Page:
When making the call, make sure that you have the following information to hand:

your unique taxpayer reference and National Insurance number; your VAT registration number if you are VAT-registered; your bank account details; and details of any previous payments that you have missed. HMRC will take into account what you are able to pay in full, your monthly income and outgoings, any savings and investments that you have and what you can afford to repay each month. If you have savings or investments, you will be expected to use these to clear your tax bill.

There is no set length for a time-to-pay agreement – it will depend on how much you can afford to pay each month to clear the tax that you owe. The payments are usually made by direct debit, and once the agreement is in place, it is important that payments are not missed and future liabilities are paid on time. You can pay more than the agreed amount if you are able to clear the debt more quickly.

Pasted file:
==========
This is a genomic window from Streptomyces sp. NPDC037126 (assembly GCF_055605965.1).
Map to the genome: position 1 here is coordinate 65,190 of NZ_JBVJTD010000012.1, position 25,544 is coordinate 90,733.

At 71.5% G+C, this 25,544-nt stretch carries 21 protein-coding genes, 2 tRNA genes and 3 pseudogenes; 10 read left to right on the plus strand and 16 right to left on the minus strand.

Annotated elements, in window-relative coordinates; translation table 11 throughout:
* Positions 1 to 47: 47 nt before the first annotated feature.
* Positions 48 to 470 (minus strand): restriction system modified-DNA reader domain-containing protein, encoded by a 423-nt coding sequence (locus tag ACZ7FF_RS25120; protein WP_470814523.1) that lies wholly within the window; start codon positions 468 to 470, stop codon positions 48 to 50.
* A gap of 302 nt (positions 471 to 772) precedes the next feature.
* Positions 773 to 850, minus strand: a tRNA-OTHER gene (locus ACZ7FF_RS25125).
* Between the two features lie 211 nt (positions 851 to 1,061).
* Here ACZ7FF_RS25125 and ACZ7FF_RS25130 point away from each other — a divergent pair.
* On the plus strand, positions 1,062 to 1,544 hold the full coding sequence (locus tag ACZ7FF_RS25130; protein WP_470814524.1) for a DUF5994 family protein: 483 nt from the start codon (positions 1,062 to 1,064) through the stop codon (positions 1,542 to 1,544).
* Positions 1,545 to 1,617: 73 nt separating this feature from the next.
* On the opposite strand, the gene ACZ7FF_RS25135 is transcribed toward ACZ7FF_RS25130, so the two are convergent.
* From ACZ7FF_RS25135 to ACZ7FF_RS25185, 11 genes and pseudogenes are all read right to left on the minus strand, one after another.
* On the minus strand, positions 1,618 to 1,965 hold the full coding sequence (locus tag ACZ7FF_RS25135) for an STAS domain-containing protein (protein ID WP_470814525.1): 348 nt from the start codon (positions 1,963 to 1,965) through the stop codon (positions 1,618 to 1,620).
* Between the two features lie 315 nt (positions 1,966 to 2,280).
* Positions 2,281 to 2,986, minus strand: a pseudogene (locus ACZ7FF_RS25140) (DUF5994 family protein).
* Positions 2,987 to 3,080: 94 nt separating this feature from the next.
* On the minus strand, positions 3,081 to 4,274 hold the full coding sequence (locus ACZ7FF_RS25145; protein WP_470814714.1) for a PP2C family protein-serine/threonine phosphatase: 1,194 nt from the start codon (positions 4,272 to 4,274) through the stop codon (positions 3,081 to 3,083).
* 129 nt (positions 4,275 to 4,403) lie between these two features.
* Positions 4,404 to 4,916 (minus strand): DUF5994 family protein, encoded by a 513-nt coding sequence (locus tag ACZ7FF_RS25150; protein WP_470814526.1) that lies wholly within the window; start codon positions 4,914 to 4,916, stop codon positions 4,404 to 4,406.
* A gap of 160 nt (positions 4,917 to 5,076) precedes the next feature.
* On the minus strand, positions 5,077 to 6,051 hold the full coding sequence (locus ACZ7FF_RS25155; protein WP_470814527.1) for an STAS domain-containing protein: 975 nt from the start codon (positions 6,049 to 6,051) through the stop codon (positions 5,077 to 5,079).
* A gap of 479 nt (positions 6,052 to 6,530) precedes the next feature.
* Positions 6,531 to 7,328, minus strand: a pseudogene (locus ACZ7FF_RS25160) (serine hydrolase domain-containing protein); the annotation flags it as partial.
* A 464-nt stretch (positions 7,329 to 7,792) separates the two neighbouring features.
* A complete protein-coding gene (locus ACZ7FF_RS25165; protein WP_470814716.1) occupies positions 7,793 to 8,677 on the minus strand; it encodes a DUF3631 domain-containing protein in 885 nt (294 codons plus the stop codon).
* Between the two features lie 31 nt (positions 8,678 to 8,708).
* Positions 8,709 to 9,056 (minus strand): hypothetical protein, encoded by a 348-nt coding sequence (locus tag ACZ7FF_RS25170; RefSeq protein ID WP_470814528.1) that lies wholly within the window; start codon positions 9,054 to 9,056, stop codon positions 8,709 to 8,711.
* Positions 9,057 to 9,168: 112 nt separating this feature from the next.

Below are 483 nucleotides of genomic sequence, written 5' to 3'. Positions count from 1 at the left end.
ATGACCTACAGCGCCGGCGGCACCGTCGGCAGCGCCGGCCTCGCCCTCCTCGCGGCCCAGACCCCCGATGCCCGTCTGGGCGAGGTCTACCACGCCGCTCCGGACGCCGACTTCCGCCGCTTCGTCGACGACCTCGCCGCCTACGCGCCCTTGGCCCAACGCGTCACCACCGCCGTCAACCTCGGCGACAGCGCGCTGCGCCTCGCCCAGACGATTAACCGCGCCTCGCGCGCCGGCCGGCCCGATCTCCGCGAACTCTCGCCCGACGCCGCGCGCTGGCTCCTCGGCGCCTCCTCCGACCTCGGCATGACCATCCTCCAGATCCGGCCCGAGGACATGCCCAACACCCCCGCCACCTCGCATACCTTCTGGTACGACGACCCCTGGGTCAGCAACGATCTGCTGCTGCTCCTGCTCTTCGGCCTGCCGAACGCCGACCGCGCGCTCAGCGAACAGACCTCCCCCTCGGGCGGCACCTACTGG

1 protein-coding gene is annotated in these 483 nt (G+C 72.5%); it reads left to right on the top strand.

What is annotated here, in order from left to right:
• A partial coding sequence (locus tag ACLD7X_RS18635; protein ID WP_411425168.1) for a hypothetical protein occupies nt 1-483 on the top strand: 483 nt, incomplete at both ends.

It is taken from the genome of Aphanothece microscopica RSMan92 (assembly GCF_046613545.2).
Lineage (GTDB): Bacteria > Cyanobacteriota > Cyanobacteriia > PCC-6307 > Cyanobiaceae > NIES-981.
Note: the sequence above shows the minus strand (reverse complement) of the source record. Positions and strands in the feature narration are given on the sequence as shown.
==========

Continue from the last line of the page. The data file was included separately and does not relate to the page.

If you do not make the payments, or HMRC will not agree to a time-to-pay agreement, you will be expected to pay what you owe in full. HMRC may use their debt collection powers if you do not do this.

Partner note: www.gov.uk/difficulties-paying-hmrc

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If Your Business Is ‘Chosen’ For An HMRC Enquiry

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What happens if your business is ‘chosen’ for an HMRC enquiry?

HMRC has the power to enquire into any return and request any information to establish whether that return is correct. No reasons need be given and invariably will not be disclosed.

An enquiry may be: